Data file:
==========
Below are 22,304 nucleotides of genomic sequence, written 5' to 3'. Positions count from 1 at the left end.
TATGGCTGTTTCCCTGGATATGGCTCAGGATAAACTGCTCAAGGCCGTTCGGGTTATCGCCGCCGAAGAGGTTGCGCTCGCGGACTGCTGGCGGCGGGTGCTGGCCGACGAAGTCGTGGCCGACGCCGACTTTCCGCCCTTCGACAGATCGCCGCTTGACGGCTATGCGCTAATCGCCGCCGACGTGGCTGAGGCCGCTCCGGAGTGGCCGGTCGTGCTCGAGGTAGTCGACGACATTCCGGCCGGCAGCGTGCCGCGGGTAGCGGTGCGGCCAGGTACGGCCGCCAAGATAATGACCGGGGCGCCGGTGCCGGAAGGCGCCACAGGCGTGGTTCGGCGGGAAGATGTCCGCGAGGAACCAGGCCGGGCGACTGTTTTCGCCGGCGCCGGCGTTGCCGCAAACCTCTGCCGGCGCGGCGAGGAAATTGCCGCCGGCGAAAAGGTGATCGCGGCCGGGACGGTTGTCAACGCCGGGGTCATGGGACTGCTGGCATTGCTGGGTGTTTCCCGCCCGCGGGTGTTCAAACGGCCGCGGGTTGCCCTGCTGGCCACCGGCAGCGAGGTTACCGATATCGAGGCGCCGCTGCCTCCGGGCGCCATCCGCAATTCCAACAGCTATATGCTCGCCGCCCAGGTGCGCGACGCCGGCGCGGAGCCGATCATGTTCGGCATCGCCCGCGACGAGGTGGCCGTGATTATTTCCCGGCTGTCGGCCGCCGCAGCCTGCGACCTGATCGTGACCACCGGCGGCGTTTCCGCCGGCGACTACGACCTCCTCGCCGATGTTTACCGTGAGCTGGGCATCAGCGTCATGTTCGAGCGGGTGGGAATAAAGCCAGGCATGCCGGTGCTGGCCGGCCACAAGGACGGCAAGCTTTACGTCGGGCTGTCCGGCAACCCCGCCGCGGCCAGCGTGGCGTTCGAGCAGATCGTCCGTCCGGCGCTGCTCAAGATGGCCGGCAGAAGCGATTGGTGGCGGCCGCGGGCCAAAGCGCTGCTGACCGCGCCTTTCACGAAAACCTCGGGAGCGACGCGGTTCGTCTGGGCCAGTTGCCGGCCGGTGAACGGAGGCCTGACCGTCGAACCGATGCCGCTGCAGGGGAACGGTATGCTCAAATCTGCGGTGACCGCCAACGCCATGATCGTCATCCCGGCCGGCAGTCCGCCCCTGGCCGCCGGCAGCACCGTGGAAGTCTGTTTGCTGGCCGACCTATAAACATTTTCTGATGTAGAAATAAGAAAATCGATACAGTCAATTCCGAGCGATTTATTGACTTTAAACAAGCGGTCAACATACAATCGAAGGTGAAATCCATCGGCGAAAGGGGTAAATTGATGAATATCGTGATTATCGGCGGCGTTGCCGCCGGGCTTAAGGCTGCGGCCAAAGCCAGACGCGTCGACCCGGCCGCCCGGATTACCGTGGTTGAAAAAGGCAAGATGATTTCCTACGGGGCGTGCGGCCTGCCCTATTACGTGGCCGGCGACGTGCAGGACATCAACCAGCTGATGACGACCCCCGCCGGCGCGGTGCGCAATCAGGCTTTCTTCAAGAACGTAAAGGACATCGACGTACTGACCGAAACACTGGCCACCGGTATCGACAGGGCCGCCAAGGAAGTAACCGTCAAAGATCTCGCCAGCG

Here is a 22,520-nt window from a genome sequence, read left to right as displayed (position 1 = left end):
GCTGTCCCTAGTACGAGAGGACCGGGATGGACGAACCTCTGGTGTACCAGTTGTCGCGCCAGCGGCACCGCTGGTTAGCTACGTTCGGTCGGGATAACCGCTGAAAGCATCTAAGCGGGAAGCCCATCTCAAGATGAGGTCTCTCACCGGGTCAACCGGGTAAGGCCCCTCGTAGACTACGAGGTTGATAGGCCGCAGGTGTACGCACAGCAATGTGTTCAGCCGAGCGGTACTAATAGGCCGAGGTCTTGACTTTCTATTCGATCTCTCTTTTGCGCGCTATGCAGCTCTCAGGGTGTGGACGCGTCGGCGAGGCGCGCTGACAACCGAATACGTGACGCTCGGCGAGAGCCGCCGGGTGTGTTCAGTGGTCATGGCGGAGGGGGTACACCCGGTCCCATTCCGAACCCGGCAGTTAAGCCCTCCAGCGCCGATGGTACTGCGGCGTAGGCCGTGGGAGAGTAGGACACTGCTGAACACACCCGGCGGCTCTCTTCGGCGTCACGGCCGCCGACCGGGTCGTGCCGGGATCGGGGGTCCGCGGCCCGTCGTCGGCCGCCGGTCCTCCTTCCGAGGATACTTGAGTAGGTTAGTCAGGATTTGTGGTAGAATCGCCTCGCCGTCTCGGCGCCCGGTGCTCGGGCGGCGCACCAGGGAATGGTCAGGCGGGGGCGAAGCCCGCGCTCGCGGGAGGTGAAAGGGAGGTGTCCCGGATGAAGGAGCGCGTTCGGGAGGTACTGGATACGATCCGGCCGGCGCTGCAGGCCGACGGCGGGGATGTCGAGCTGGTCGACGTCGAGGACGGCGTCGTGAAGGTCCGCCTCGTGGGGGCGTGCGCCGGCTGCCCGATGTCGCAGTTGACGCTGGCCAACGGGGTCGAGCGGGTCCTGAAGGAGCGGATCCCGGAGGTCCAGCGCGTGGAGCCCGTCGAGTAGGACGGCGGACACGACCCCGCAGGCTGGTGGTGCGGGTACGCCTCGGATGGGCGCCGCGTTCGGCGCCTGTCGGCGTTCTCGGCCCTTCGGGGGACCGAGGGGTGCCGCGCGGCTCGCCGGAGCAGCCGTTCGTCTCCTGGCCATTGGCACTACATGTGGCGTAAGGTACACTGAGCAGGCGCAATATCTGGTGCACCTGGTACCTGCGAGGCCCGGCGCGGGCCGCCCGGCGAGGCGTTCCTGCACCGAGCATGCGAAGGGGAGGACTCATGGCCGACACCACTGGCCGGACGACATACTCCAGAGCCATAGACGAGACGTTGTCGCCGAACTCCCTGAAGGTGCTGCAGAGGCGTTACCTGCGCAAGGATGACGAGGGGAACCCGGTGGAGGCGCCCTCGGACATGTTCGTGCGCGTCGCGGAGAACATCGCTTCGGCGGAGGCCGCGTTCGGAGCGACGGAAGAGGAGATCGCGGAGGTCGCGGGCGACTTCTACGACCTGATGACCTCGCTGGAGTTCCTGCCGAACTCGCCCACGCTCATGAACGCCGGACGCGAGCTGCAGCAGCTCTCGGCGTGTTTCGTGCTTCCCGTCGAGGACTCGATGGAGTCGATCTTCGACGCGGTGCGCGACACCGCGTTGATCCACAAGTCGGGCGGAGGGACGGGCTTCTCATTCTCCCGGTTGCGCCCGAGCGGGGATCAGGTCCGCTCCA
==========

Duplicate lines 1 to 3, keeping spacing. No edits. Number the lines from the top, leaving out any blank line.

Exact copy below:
Below are 22,304 nucleotides of genomic sequence, written 5' to 3'. Positions count from 1 at the left end.
TATGGCTGTTTCCCTGGATATGGCTCAGGATAAACTGCTCAAGGCCGTTCGGGTTATCGCCGCCGAAGAGGTTGCGCTCGCGGACTGCTGGCGGCGGGTGCTGGCCGACGAAGTCGTGGCCGACGCCGACTTTCCGCCCTTCGACAGATCGCCGCTTGACGGCTATGCGCTAATCGCCGCCGACGTGGCTGAGGCCGCTCCGGAGTGGCCGGTCGTGCTCGAGGTAGTCGACGACATTCCGGCCGGCAGCGTGCCGCGGGTAGCGGTGCGGCCAGGTACGGCCGCCAAGATAATGACCGGGGCGCCGGTGCCGGAAGGCGCCACAGGCGTGGTTCGGCGGGAAGATGTCCGCGAGGAACCAGGCCGGGCGACTGTTTTCGCCGGCGCCGGCGTTGCCGCAAACCTCTGCCGGCGCGGCGAGGAAATTGCCGCCGGCGAAAAGGTGATCGCGGCCGGGACGGTTGTCAACGCCGGGGTCATGGGACTGCTGGCATTGCTGGGTGTTTCCCGCCCGCGGGTGTTCAAACGGCCGCGGGTTGCCCTGCTGGCCACCGGCAGCGAGGTTACCGATATCGAGGCGCCGCTGCCTCCGGGCGCCATCCGCAATTCCAACAGCTATATGCTCGCCGCCCAGGTGCGCGACGCCGGCGCGGAGCCGATCATGTTCGGCATCGCCCGCGACGAGGTGGCCGTGATTATTTCCCGGCTGTCGGCCGCCGCAGCCTGCGACCTGATCGTGACCACCGGCGGCGTTTCCGCCGGCGACTACGACCTCCTCGCCGATGTTTACCGTGAGCTGGGCATCAGCGTCATGTTCGAGCGGGTGGGAATAAAGCCAGGCATGCCGGTGCTGGCCGGCCACAAGGACGGCAAGCTTTACGTCGGGCTGTCCGGCAACCCCGCCGCGGCCAGCGTGGCGTTCGAGCAGATCGTCCGTCCGGCGCTGCTCAAGATGGCCGGCAGAAGCGATTGGTGGCGGCCGCGGGCCAAAGCGCTGCTGACCGCGCCTTTCACGAAAACCTCGGGAGCGACGCGGTTCGTCTGGGCCAGTTGCCGGCCGGTGAACGGAGGCCTGACCGTCGAACCGATGCCGCTGCAGGGGAACGGTATGCTCAAATCTGCGGTGACCGCCAACGCCATGATCGTCATCCCGGCCGGCAGTCCGCCCCTGGCCGCCGGCAGCACCGTGGAAGTCTGTTTGCTGGCCGACCTATAAACATTTTCTGATGTAGAAATAAGAAAATCGATACAGTCAATTCCGAGCGATTTATTGACTTTAAACAAGCGGTCAACATACAATCGAAGGTGAAATCCATCGGCGAAAGGGGTAAATTGATGAATATCGTGATTATCGGCGGCGTTGCCGCCGGGCTTAAGGCTGCGGCCAAAGCCAGACGCGTCGACCCGGCCGCCCGGATTACCGTGGTTGAAAAAGGCAAGATGATTTCCTACGGGGCGTGCGGCCTGCCCTATTACGTGGCCGGCGACGTGCAGGACATCAACCAGCTGATGACGACCCCCGCCGGCGCGGTGCGCAATCAGGCTTTCTTCAAGAACGTAAAGGACATCGACGTACTGACCGAAACACTGGCCACCGGTATCGACAGGGCCGCCAAGGAAGTAACCGTCAAAGATCTCGCCAGCG

Here is a 22,520-nt window from a genome sequence, read left to right as displayed (position 1 = left end):